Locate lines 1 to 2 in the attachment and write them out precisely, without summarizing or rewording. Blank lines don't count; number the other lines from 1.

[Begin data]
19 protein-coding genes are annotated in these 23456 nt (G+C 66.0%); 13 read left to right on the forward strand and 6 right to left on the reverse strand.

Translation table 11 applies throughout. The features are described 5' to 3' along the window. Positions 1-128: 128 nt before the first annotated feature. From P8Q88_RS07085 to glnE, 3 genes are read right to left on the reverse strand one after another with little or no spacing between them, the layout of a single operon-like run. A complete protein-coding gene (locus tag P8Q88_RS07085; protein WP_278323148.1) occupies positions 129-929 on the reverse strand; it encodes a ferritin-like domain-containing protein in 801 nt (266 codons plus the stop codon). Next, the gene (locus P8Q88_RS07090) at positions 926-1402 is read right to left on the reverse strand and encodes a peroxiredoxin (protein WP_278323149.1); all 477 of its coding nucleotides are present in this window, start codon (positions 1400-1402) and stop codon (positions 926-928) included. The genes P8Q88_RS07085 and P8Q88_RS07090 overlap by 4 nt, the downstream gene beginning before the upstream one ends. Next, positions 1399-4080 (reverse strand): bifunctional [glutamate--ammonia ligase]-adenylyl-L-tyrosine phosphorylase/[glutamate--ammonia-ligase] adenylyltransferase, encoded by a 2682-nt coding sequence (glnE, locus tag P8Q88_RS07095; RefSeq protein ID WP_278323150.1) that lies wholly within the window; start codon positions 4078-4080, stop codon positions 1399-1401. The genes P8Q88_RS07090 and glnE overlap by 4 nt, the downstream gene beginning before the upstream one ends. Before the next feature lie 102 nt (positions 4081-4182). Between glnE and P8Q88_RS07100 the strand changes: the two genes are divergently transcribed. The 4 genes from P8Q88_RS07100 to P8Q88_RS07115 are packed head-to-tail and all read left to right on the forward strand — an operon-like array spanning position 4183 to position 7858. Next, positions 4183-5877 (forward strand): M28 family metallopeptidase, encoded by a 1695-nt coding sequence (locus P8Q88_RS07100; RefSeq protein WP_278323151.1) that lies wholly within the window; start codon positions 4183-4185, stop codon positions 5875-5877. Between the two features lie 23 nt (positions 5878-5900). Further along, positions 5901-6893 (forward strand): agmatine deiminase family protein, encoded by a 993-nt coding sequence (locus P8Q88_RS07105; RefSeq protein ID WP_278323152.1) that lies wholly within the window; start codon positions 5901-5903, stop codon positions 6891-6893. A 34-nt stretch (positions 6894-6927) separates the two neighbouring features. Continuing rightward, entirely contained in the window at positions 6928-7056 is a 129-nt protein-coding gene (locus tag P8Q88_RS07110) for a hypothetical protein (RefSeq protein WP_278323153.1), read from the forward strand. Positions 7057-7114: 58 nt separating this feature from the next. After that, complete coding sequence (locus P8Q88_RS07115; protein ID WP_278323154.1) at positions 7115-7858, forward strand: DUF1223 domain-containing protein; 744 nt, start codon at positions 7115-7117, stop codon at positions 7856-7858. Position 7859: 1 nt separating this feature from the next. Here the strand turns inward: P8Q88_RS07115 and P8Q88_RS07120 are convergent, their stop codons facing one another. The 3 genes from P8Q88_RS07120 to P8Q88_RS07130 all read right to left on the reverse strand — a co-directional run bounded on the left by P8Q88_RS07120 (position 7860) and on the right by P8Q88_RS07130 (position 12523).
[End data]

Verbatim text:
19 protein-coding genes are annotated in these 23456 nt (G+C 66.0%); 13 read left to right on the forward strand and 6 right to left on the reverse strand.

Translation table 11 applies throughout. The features are described 5' to 3' along the window. Positions 1-128: 128 nt before the first annotated feature. From P8Q88_RS07085 to glnE, 3 genes are read right to left on the reverse strand one after another with little or no spacing between them, the layout of a single operon-like run. A complete protein-coding gene (locus tag P8Q88_RS07085; protein WP_278323148.1) occupies positions 129-929 on the reverse strand; it encodes a ferritin-like domain-containing protein in 801 nt (266 codons plus the stop codon). Next, the gene (locus P8Q88_RS07090) at positions 926-1402 is read right to left on the reverse strand and encodes a peroxiredoxin (protein WP_278323149.1); all 477 of its coding nucleotides are present in this window, start codon (positions 1400-1402) and stop codon (positions 926-928) included. The genes P8Q88_RS07085 and P8Q88_RS07090 overlap by 4 nt, the downstream gene beginning before the upstream one ends. Next, positions 1399-4080 (reverse strand): bifunctional [glutamate--ammonia ligase]-adenylyl-L-tyrosine phosphorylase/[glutamate--ammonia-ligase] adenylyltransferase, encoded by a 2682-nt coding sequence (glnE, locus tag P8Q88_RS07095; RefSeq protein ID WP_278323150.1) that lies wholly within the window; start codon positions 4078-4080, stop codon positions 1399-1401. The genes P8Q88_RS07090 and glnE overlap by 4 nt, the downstream gene beginning before the upstream one ends. Before the next feature lie 102 nt (positions 4081-4182). Between glnE and P8Q88_RS07100 the strand changes: the two genes are divergently transcribed. The 4 genes from P8Q88_RS07100 to P8Q88_RS07115 are packed head-to-tail and all read left to right on the forward strand — an operon-like array spanning position 4183 to position 7858. Next, positions 4183-5877 (forward strand): M28 family metallopeptidase, encoded by a 1695-nt coding sequence (locus P8Q88_RS07100; RefSeq protein WP_278323151.1) that lies wholly within the window; start codon positions 4183-4185, stop codon positions 5875-5877. Between the two features lie 23 nt (positions 5878-5900). Further along, positions 5901-6893 (forward strand): agmatine deiminase family protein, encoded by a 993-nt coding sequence (locus P8Q88_RS07105; RefSeq protein ID WP_278323152.1) that lies wholly within the window; start codon positions 5901-5903, stop codon positions 6891-6893. A 34-nt stretch (positions 6894-6927) separates the two neighbouring features. Continuing rightward, entirely contained in the window at positions 6928-7056 is a 129-nt protein-coding gene (locus tag P8Q88_RS07110) for a hypothetical protein (RefSeq protein WP_278323153.1), read from the forward strand. Positions 7057-7114: 58 nt separating this feature from the next. After that, complete coding sequence (locus P8Q88_RS07115; protein ID WP_278323154.1) at positions 7115-7858, forward strand: DUF1223 domain-containing protein; 744 nt, start codon at positions 7115-7117, stop codon at positions 7856-7858. Position 7859: 1 nt separating this feature from the next. Here the strand turns inward: P8Q88_RS07115 and P8Q88_RS07120 are convergent, their stop codons facing one another. The 3 genes from P8Q88_RS07120 to P8Q88_RS07130 all read right to left on the reverse strand — a co-directional run bounded on the left by P8Q88_RS07120 (position 7860) and on the right by P8Q88_RS07130 (position 12523).